.... Says the Ministry of Health, while attempting to discredit the Daily Observer, but evidence proves that the House-approved bill indeed makes breastfeeding mandatory.
The Ministry of Health says the nutrition bill passed by the House of Representatives at no point in time called for making breastfeeding mandatory, rather the bill is about the implementation of the WHO code of marketing of breastmilk substitutes.
The Ministry, in a response to a Daily Observer publication titled, House Votes to Make Breastfeeding Mandatory, claimed that the report was “erroneous and led to misinformation in the public domain that exclusive breastfeeding is mandatory in Liberia.”
In the publication, the Daily Observer wrote that the House of Representatives has unanimously passed a bill requiring mothers to breastfeed their children until they are six months old, saying the bill aimed to make breastfeeding ‘a duty and not an option for able mothers’.
The publication says the House while passing the bill, argued that it is the right of every child to be breastfed for six months and that the bill is designed to help “nurture a strong relationship between a mother and child.”
But for Minister Wilhelmina Jallah, the Ministry of Health performs its statutory responsibility of promoting programs for Health and nutrition by closely monitoring all the processes leading to the passage of the bill titled, “An Act to Amend the National Public Health Bill, Part XI, Chapter 51: Regulation for Making Goods and Other Products for Infants and Young Children, adding thereto Subsection 51.4(B).”
“Considering the misinformation, we wish to make the following clarifications: the purpose of the bill is to regulate the marketing of foods and other products that threaten the welfare and health of infants and young children in Liberia,” said Dr. Jallah in a press statement. “It does not make exclusive breastfeeding mandatory for women. The 34th Session of the World Health Assembly (WHA) adopted the International Code of Marketing of Breastmilk Substitutes in 1981 as a minimum requirement to protect and promote appropriate infant and young child feeding.”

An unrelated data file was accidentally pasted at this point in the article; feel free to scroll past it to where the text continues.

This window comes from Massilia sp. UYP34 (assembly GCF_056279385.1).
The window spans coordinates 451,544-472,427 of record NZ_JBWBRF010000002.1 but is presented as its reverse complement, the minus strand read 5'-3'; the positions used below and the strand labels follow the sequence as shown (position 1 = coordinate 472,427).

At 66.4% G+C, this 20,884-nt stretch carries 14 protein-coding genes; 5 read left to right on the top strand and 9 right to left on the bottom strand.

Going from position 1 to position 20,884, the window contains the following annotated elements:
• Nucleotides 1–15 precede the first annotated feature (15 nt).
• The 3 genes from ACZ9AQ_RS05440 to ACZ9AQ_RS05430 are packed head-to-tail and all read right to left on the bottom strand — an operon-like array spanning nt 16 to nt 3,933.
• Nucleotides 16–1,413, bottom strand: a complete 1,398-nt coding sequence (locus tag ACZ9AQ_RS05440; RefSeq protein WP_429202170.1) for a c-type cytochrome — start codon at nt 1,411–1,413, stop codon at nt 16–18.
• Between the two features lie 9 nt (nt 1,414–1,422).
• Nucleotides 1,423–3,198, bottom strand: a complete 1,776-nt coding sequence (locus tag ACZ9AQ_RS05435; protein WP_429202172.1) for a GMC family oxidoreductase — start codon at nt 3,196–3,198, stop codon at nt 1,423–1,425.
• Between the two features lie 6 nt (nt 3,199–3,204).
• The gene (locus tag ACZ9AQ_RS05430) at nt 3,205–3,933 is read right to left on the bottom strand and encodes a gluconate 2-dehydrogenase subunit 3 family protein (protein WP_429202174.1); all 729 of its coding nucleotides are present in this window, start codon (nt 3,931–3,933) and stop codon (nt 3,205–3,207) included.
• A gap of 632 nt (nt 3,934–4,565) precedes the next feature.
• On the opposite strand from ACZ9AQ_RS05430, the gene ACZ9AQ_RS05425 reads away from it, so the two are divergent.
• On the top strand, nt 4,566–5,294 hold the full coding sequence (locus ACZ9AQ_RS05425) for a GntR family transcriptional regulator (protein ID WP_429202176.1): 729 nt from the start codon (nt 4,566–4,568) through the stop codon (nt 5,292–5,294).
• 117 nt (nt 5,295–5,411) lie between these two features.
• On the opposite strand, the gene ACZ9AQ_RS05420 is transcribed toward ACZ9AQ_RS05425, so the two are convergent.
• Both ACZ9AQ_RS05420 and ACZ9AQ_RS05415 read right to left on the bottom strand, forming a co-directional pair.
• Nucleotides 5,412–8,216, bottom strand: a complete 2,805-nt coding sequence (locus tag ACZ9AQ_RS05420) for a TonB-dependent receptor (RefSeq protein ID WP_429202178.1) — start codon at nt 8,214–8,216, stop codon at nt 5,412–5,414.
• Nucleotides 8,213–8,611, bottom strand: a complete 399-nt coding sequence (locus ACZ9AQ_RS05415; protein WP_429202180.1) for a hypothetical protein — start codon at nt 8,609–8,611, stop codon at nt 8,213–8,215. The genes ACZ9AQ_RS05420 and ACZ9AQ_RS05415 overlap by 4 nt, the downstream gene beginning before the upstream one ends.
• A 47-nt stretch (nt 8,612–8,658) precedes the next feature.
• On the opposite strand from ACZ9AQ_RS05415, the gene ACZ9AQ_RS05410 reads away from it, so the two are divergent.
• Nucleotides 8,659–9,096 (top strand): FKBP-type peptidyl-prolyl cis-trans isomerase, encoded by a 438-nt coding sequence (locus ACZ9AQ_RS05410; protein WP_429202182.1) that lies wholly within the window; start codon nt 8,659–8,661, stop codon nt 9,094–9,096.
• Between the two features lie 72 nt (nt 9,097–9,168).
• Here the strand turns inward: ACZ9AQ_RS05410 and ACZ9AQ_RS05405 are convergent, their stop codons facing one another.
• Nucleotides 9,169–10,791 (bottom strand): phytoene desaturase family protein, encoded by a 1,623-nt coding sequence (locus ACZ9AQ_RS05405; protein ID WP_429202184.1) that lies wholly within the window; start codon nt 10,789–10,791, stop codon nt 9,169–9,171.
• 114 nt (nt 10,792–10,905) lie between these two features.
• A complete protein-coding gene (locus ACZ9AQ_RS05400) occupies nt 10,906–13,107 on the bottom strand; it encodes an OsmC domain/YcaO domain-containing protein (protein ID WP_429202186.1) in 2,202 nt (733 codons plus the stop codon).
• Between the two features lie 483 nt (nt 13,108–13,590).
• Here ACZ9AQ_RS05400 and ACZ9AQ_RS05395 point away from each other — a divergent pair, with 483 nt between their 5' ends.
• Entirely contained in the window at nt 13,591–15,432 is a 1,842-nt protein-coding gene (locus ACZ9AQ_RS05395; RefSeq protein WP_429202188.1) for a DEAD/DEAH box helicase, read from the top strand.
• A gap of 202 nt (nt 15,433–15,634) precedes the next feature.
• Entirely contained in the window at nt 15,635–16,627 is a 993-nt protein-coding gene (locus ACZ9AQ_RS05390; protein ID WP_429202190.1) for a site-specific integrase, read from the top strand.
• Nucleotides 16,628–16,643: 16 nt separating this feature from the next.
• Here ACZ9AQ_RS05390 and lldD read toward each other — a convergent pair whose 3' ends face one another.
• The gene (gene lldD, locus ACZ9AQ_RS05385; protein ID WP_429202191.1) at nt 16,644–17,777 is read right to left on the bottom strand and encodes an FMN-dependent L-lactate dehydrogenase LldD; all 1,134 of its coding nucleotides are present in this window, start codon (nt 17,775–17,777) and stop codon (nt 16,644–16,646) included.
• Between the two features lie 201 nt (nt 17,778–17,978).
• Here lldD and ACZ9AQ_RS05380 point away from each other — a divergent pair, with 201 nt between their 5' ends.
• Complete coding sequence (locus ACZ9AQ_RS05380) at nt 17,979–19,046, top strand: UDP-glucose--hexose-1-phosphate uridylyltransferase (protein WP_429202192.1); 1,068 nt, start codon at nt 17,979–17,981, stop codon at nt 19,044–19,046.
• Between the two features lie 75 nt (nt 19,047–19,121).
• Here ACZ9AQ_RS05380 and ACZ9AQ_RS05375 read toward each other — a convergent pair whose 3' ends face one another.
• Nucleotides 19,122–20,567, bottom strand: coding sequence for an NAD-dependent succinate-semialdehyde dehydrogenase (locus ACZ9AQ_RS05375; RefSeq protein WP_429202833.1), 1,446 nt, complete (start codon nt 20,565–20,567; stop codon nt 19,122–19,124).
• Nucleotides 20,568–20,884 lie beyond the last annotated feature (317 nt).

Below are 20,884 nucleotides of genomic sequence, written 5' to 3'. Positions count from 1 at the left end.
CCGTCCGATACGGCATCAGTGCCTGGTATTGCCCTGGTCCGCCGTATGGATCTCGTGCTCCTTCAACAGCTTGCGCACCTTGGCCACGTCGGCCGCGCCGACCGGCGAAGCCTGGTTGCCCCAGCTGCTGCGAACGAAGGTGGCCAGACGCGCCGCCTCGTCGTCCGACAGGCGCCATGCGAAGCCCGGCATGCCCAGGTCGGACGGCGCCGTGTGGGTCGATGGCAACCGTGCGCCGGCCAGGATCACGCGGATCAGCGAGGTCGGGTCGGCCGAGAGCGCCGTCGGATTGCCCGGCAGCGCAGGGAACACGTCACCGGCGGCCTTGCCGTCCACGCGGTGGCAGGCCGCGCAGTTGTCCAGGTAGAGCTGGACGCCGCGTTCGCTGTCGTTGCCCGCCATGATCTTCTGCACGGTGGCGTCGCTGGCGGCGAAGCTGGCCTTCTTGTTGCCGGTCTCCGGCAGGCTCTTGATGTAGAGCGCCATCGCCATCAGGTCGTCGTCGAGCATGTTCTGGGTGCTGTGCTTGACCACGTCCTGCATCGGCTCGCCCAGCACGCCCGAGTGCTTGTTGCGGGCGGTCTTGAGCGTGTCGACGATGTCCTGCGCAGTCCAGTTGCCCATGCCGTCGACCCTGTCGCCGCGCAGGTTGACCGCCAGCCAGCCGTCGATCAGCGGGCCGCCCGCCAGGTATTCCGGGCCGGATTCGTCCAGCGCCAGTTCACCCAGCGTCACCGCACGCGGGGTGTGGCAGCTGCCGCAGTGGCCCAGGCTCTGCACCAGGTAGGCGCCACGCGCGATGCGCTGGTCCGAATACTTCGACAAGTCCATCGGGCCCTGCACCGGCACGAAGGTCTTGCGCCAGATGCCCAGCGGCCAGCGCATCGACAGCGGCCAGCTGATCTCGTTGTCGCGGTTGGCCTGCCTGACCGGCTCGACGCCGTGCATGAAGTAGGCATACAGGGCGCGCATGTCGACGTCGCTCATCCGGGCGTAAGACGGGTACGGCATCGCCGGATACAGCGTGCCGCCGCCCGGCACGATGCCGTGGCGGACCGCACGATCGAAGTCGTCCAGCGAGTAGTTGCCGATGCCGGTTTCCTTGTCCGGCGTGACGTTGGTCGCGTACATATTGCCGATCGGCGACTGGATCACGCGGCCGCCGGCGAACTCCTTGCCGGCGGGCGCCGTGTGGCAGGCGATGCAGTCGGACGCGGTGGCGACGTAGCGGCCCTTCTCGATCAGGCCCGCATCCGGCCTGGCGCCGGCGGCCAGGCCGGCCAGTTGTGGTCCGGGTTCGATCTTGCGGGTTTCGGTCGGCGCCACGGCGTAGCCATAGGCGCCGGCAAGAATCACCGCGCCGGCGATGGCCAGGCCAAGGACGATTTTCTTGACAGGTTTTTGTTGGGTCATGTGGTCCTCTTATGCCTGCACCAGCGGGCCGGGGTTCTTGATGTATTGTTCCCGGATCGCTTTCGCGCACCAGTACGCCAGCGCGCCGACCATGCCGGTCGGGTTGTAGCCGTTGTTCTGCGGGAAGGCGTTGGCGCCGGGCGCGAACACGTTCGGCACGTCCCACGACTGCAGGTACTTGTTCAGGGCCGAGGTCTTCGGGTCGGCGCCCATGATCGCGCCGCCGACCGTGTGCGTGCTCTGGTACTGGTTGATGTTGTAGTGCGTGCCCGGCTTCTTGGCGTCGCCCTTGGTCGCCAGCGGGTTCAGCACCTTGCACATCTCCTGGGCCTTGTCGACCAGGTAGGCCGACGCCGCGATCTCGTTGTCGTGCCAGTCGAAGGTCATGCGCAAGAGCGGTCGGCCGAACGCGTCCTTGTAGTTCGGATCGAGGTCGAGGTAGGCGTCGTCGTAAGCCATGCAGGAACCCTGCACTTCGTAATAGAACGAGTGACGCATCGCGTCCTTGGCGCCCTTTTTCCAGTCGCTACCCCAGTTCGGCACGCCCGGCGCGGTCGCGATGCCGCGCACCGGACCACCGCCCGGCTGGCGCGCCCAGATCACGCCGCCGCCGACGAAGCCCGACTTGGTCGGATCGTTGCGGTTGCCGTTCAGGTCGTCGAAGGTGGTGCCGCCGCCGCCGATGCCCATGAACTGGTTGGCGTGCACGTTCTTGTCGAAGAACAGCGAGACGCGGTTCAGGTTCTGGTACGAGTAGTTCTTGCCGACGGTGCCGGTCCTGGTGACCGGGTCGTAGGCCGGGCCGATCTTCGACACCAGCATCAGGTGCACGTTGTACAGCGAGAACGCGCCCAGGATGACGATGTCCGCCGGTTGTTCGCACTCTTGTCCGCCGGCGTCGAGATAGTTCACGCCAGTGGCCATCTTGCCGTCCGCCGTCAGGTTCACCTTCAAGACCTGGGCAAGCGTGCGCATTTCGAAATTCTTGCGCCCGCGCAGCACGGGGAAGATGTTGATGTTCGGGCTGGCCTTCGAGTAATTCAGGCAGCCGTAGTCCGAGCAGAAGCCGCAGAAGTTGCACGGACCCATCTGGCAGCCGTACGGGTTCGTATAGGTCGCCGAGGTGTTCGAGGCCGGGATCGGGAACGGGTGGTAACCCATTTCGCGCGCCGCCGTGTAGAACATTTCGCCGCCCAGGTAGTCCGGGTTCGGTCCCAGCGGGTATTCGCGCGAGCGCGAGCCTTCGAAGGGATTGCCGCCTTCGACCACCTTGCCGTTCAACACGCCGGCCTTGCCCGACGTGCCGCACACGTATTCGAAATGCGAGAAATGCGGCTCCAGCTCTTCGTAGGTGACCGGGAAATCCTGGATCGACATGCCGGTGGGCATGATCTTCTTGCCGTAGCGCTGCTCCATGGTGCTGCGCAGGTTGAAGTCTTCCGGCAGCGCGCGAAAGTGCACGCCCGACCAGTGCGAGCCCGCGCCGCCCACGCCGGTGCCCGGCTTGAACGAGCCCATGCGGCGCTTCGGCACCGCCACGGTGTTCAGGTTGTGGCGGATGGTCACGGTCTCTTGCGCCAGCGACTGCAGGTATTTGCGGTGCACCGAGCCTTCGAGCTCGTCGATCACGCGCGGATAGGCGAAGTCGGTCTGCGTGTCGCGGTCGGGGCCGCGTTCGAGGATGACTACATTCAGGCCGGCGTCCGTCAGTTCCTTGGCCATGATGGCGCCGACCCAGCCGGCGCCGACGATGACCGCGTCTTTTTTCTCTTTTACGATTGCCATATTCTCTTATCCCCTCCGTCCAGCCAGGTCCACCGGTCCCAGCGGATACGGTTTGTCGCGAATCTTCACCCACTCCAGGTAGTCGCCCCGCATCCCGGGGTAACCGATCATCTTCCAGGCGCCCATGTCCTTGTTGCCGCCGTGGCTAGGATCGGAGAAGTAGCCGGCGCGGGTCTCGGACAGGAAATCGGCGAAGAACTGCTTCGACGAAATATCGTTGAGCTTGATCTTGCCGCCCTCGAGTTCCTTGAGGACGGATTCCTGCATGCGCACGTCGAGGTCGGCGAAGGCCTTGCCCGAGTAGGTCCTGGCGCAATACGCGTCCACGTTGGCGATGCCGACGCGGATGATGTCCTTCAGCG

But while the Ministry of Health is denying breastfeeding has been made mandatory in Liberia and that the Daily Observer publication is erroneous, evidence from the House proves otherwise – indicating that breastfeeding is being made mandatory for 0-6 months.
The House-approved bill as reported by Daily Observer provides for regulating breast milk substitutes but says the age of using breastmilk substitutes cannot be less than 6 months – meaning mothers cannot give a child any other food or water until after 6 months.
According to Section 51.4, (b) of the approved bill: “The age after which the product (foods and other products) is recommended in numeric figures which, in the case of a complementary food or drinks including water, shall not be less than six (6) months.”
The law also says that the replacement of breastmilk is imperative WHEN there is a medical or life-threatening reason to the child.
Below is the full text of the House-approved bill:
“An Act To 51: Amend Regulation The National Of Marketing Public Health Of Foods Law, Part Xi, Chapter 51: Regulation Of Marketing Of Foods And Other Products For Infants And Young Children, Adding Thereto Subsection 51.4(B).
WHEREAS, breastfeeding is an integral part of human (infants and young children) existence on earth;
WHEREAS, breastmilk supplies amongst other things nutrients in the proper proportion which, if must be replaced, should be done with a substance that serves the same purpose as breastmilk;
CONSIDERING THAT it is imperative for the replacement of breastmilk when there exist medical or other situations that threaten the survival of an infant's or young child's life;
WHEREAS, Section 51.18 of the Public Health Law mandates for the establishment of the Nutrient Division, which is to ensure the enforcement of laws that contravene the best for the survival of an infant or child which includes putting into place proper mechanisms for said effect;
NOW, THEREFORE, it is enacted by the Senate and House of Representatives of the Republic of Liberia in Legislature Assembled: